Author Archives: Shane Whitney

Low-Level Lead Exposure Associated with Decreased Kidney Function

Although exposure to lead has decreased in recent decades, environmental exposure to lead remains a public health problem. Even at low levels of exposure, adults and children experience adverse health effects. Lead exposure occurs through ingestion of contaminated food and drinking water, and through inhalation of polluted air. Dietary contributors in Europe and the United States include cereals, leafy vegetables, ... Read More »

Physical Status Score plus Serum Albumin Level Predicts All-Cause Mortality in Hemodialysis Patients

Patients with end-stage renal disease (ESRD) commonly experience physical frailty, exhibited by reduced functional mobility and muscle weakness. Previous studies have demonstrated that at least 70% of older adults with ESRD receiving hemodialysis have physical frailty. There are strong associations between poor physical status and increased risks of adverse events and mortality in this patient population. Patients with chronic kidney ... Read More »

Effect of Primary Care CKD Registry in Public Safety-Net Healthcare Delivery

There are an estimated 20 million Americans with chronic kidney disease (CKD). Independent of age, sex, and other comorbid conditions, patients with CKD are at increased risk of a premature cardiovascular event or death compared with the general population. Patients with lower income and those in racial/ethnic minorities are more likely to have kidney failure, creating a burden on healthcare ... Read More »

Hyponatremia Increases Risk of Fractures and Osteoporosis

Austin, Texas—Hyponatremia decreases bone density, possibly through osteoclast-mediated bone resorption, and is a risk factor for fragility fractures. Kalyani Murthy, MD, and colleagues recently conducted a systematic review and meta-analysis designed to examine the effects of hyponatremia on fractures and osteoporosis. They reported results of the analysis during a poster session at the NKF 2018 Spring Clinical Meetings in a ... Read More »

CRRT to Correct Severe Hyponatremia in AKI Prior to Liver Transplant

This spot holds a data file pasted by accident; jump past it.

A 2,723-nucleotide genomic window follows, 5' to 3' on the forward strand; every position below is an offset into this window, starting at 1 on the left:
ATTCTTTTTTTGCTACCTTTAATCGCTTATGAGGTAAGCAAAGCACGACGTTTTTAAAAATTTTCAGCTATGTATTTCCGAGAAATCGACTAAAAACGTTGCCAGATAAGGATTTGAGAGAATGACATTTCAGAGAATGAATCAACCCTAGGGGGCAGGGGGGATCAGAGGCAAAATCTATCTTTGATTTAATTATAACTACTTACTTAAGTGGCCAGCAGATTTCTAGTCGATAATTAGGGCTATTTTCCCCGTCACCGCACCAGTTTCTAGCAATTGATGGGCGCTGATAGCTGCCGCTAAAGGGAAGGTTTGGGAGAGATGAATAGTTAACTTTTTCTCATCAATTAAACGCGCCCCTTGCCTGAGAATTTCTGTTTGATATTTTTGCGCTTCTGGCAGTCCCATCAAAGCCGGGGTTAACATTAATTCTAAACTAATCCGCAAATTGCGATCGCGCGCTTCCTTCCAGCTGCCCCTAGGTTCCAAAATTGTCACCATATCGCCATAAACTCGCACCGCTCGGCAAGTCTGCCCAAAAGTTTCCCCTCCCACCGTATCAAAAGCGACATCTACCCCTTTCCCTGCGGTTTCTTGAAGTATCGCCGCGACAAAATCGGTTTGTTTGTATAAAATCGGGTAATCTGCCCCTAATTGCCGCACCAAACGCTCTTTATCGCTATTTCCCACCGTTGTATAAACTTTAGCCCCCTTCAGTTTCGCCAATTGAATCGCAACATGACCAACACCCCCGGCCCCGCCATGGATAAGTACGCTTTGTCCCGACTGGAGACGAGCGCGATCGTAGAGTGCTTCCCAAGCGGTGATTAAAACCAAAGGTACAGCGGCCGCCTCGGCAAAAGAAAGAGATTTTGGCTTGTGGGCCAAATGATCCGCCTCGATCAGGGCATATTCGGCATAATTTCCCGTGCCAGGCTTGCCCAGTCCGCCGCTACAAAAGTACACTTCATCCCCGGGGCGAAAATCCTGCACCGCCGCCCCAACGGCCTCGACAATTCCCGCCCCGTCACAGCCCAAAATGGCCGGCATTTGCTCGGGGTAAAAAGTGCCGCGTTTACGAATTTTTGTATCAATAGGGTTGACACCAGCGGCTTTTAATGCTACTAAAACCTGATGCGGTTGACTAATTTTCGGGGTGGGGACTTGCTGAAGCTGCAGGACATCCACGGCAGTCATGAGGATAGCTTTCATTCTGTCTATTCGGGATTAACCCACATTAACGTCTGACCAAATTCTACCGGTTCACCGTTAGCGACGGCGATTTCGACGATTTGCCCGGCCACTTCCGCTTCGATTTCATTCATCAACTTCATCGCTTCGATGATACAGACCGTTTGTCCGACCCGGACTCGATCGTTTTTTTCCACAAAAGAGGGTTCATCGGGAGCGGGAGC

Austin, Texas—In patients receiving a liver transplant, preoperative hyponatremia and rapid perioperative shifts in serum sodium, outcomes postoperatively may be complicated, worsening outcomes. Due to the risk of hepatic encephalopathy and osmotic demyelination syndrome (ODS), serum sodium level <120 mEq/L is considered a contraindication to liver transplantation. Pretransplant management of cirrhotic patients to prevent and safely correct severe hyponatremia is ... Read More »

Dialysis Patients with Depressive Symptoms Have Higher Hospitalization Rates

Austin—It has been previously reported that in-center hemodialysis patients with depressive symptoms are less likely to remain adherent to dialysis treatment schedules and more likely experience hospital admission. Researchers for DaVita, Inc., led by Kathryn Aebel-Groesch, MSW, LCSW, recently conducted a study to identify the incidence of depression among patients on peritoneal dialysis and home dialysis and to examine the ... Read More »

Duration of Obesity Associated with Decrease in eGFR in Pediatric Cohort Study

According to Pierluigi Marzuillo, MD, PhD, and colleagues, the doubling in the prevalence of chronic kidney disease during the past two decades may, in part, be a result of the epidemic increase of obesity. Gaining an understanding of the pathophysiology of estimated glomerular filtration rate (eGFR) in childhood obesity could enable identification of pediatric patients exposed to factors that could ... Read More »

Incidence of Post-Transplant De Novo Heart Failure Deceased from 1998 to 2010

Compared with other modes of renal replacement therapy, kidney transplantation offers improved survival and quality of life. However, life expectancy among kidney transplant recipients is lower than that in the general population. Cardiovascular disease is one factor that contributes to the increased rates of mortality in the transplant population; heart failure, myocardial infarction, and stroke occur frequently in the first ... Read More »